# Metric of Manifold with Curled up Dimensions

Would someone here be able to write down for me an example of a metric on a manifold with both macroscopic dimensions, and microscopic "curled up" dimensions with some radius R ? Number of dimensions and coordinates used don't matter.

Not going anywhere with this, I am just curious as to how such a metric could look like, mathematically.

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A metric is a locally-defined structure--that is, when defining one, we may consider regions as small as we like. So if one dimension is curled up into a circle of radius R, we could define our metric on balls of radius R/100000 for instance. At that scale, we can't even detect the curling.

The "curling-up" of dimensions is a global property of the space, and so (at least in the category of Riemannian manifolds) it is not reflected by the metric, which is local. There are geometric structures you can put on a manifold that, I think, do force a connection between the global and local structures. But I'm only starting to learn about that, so I'll let someone else jump in and say whether that's the right way to think about it.

The "curling-up" of dimensions is a global property of the space, and so (at least in the category of Riemannian manifolds) it is not reflected by the metric, which is local.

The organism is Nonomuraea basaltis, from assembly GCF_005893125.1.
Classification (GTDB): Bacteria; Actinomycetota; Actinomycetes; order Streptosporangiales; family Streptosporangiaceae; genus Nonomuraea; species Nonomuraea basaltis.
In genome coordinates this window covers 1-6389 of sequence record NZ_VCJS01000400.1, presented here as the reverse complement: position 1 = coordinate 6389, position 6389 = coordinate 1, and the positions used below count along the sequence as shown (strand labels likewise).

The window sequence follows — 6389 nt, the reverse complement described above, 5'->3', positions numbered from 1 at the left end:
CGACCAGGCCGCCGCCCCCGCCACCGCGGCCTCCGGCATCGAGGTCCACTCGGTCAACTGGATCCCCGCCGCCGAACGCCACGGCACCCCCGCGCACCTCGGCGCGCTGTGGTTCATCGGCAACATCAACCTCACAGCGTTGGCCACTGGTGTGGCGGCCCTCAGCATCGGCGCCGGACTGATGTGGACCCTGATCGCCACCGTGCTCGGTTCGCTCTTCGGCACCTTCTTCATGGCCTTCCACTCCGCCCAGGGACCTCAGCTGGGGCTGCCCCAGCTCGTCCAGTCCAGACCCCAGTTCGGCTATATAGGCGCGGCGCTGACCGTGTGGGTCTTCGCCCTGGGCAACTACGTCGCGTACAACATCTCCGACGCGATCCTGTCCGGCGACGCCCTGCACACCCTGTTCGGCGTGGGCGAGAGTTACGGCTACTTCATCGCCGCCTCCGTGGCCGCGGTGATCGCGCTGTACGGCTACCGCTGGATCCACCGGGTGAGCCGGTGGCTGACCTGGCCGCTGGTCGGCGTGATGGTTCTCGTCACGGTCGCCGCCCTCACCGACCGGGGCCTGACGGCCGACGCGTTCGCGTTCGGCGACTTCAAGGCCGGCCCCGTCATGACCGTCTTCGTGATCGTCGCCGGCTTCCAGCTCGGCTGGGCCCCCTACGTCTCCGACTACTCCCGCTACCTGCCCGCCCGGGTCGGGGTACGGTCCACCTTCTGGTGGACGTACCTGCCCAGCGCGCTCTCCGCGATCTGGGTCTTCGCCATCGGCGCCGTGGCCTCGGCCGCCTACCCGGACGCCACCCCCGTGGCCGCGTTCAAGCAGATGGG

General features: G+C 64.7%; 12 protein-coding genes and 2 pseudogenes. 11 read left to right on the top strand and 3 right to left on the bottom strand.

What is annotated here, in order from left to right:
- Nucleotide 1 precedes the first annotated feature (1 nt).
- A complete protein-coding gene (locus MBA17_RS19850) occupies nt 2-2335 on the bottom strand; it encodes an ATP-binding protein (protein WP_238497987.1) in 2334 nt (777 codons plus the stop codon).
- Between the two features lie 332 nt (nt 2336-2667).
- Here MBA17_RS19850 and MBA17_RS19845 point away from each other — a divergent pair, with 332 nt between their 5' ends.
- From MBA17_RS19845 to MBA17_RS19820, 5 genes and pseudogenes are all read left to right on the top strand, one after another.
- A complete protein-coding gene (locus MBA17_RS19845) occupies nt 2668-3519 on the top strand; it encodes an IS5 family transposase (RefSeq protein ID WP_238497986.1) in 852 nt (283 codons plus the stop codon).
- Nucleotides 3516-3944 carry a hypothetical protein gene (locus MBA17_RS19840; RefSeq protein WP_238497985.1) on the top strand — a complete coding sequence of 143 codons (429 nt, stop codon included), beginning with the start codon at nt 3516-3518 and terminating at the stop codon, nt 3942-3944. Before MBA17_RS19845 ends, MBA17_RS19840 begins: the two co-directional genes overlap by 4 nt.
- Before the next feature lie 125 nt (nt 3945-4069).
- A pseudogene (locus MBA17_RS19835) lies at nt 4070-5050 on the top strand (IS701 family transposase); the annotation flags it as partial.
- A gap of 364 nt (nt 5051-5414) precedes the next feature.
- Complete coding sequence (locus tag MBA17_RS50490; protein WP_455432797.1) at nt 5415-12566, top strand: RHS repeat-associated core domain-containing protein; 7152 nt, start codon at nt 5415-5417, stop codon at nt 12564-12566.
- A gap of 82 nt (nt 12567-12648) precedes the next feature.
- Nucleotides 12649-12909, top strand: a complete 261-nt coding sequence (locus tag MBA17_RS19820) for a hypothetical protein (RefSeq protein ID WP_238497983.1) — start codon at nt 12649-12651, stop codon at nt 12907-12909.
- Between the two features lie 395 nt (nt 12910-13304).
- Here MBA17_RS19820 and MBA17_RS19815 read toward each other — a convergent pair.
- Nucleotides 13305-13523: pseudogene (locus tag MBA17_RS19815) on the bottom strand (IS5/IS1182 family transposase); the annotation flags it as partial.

I am not an expert in this ( which is why I asked the question in the first place ), but somehow that statement does not appear to make sense. My thinking is that the extra dimension(s) would be a direct product between some "normal" manifold and the extra one, in which case they must appear in the metric tensor in some form.

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HallsofIvy
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The simplest example would be an infinitely long cylinder with a very small radius.
Take the axis of the cylinder to be the x-axis, the radius R, and $\theta$ the angle a line, pependicular to the axis, from the axis to a point on the cylinder makes with the z-axis. Then we can write $(x, y, z)= (x, R cos(\theta), R sin(\theta))$.

Then $dy= -Rsin(\theta)d\theta$ and $dz= Rcos(\theta)d\theta$ and then $ds^2= dx^2+ dy^2+ dz^2= dx^2+ R^2cos^2(\theta)d\theta+ R^2sin^2(\theta)d\theta= dx^2+ R^2d\theta^2$.
The metric tensor is
$$\begin{bmatrix}1 & 0 \\ 0 & R^2\end{bmatrix}$$
and the "curling up" will be for R very small.

More generally, given any metric tensor, you can "add" curled up dimensions by adding rows and columns with all 0s except that the values on the diagonal are very small numbers- almost 0.

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